Date: Fri, 4 Apr 1997 15:16:27 -0500
Subject: Re: for-to

Like Bethany, I remember the for-to infinitive analysis from Jacobs and
Rosenbaum: the Equi-NP drops out of the S', and then the 'for'
complementizer is deleted--in modern _standard_ English, but not
necessarily in "nonstandard" dialects or in creoles. I recall, more
vaguely, Bickerton's analysis of the fi/tu complementizer in Guyanese
Creole, and I'm aware that 'for' is kept and 'to' is deleted in (many?)
English creoles. An interesting sidenote: When I was in high school a
new student moved up to Minnesota from South Carolina (I believe), and
I was struck by her use of 'for,' as in "I want for go," "He likes for
play." She was a white German-surnamed farm girl, and I wondered (but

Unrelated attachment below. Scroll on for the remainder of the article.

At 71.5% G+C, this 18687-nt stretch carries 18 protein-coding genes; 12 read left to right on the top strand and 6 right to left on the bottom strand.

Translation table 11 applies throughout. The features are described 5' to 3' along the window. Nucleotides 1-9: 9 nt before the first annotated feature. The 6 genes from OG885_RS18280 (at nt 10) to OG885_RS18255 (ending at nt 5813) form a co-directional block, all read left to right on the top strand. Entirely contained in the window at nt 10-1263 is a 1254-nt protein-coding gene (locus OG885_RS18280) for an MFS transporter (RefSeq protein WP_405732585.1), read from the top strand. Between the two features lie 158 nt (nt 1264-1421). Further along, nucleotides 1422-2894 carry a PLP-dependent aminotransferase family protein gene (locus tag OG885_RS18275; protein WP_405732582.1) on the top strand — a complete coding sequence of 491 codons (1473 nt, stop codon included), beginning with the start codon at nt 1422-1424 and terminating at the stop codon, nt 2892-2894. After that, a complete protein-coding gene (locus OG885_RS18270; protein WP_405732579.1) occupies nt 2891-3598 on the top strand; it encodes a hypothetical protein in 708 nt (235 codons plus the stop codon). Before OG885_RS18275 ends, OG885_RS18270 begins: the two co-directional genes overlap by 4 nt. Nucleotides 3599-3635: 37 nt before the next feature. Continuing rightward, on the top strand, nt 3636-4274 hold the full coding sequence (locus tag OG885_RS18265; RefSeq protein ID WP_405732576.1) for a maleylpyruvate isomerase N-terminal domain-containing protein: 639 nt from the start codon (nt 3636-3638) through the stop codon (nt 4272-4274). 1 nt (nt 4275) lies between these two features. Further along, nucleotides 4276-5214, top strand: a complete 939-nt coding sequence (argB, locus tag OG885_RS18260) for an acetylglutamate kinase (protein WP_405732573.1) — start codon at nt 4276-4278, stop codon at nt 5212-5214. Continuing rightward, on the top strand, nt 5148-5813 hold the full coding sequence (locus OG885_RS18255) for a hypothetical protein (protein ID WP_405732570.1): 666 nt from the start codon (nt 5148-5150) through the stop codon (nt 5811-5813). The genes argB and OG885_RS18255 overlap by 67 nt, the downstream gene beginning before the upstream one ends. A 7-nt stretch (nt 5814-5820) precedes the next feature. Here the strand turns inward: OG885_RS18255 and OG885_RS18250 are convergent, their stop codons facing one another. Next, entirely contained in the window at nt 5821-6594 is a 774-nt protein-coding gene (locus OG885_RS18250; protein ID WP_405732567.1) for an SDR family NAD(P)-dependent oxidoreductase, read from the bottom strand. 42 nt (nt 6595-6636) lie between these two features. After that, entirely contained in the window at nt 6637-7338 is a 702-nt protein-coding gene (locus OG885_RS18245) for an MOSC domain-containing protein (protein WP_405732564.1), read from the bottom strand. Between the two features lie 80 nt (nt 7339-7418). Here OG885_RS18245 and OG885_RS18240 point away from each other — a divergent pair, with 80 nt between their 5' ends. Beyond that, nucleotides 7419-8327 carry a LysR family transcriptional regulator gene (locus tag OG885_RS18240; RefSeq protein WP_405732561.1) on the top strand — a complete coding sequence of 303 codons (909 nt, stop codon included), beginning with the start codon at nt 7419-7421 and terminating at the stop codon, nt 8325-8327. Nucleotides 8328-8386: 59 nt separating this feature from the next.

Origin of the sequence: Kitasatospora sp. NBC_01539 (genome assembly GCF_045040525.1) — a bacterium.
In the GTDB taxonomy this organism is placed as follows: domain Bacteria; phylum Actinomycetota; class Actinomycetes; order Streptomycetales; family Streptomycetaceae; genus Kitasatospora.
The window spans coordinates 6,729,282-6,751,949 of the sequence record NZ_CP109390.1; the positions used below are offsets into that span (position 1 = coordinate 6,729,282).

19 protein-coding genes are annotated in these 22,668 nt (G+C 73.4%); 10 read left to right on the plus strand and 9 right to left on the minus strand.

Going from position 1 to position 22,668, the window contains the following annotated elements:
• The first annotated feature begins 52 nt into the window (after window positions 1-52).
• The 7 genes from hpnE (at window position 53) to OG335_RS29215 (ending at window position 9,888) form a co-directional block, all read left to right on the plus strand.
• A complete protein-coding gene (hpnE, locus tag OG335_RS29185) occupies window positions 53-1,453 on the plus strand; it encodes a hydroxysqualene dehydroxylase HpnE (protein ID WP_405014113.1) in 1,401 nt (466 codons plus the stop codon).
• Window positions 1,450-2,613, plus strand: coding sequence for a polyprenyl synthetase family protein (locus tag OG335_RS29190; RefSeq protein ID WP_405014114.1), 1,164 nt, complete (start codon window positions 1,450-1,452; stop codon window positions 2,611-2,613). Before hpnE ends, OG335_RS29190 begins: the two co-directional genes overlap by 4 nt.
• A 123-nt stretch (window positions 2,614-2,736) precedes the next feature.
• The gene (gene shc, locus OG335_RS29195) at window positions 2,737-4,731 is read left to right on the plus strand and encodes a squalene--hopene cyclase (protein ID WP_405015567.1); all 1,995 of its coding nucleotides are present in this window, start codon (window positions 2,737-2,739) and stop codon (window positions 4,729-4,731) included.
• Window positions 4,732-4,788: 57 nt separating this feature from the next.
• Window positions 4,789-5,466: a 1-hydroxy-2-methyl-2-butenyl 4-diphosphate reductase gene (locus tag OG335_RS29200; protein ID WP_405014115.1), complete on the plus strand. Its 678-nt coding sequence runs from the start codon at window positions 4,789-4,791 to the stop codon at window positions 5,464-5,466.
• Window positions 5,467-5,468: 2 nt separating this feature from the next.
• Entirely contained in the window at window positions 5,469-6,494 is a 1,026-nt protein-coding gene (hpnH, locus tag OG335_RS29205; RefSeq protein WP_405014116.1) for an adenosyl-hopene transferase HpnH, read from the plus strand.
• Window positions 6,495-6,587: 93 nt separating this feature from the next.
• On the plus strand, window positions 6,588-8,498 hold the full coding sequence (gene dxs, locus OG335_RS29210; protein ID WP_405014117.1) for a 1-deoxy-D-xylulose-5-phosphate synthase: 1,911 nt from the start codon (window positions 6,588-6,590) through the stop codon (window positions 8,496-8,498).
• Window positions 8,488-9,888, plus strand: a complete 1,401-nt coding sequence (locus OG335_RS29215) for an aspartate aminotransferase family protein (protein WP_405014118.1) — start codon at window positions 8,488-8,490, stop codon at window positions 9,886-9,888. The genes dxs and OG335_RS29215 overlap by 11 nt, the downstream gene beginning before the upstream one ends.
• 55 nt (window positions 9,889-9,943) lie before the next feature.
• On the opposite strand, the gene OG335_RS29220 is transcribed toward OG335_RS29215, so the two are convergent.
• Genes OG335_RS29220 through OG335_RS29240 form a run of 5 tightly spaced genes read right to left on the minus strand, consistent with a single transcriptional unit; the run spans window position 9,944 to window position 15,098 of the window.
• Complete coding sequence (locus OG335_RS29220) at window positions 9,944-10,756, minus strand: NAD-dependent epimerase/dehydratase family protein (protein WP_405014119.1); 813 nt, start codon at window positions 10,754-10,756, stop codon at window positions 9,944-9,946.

never asked) where she got that construction--maybe from Black or
Gullah-speaking friends? Or is the form used by others in the South?
Perhaps that experience was the genesis of my interest in linguistics!

Peter Patrick asked about mapping syntactic variation in dialects. A
few of us are indeed beginning to do that, believing that lexical and
phonological mappings are not enough. My students and I are working on
Ohio, and others on this list are doing other areas. I suspect we're
all willing to share!
Beverly Flanigan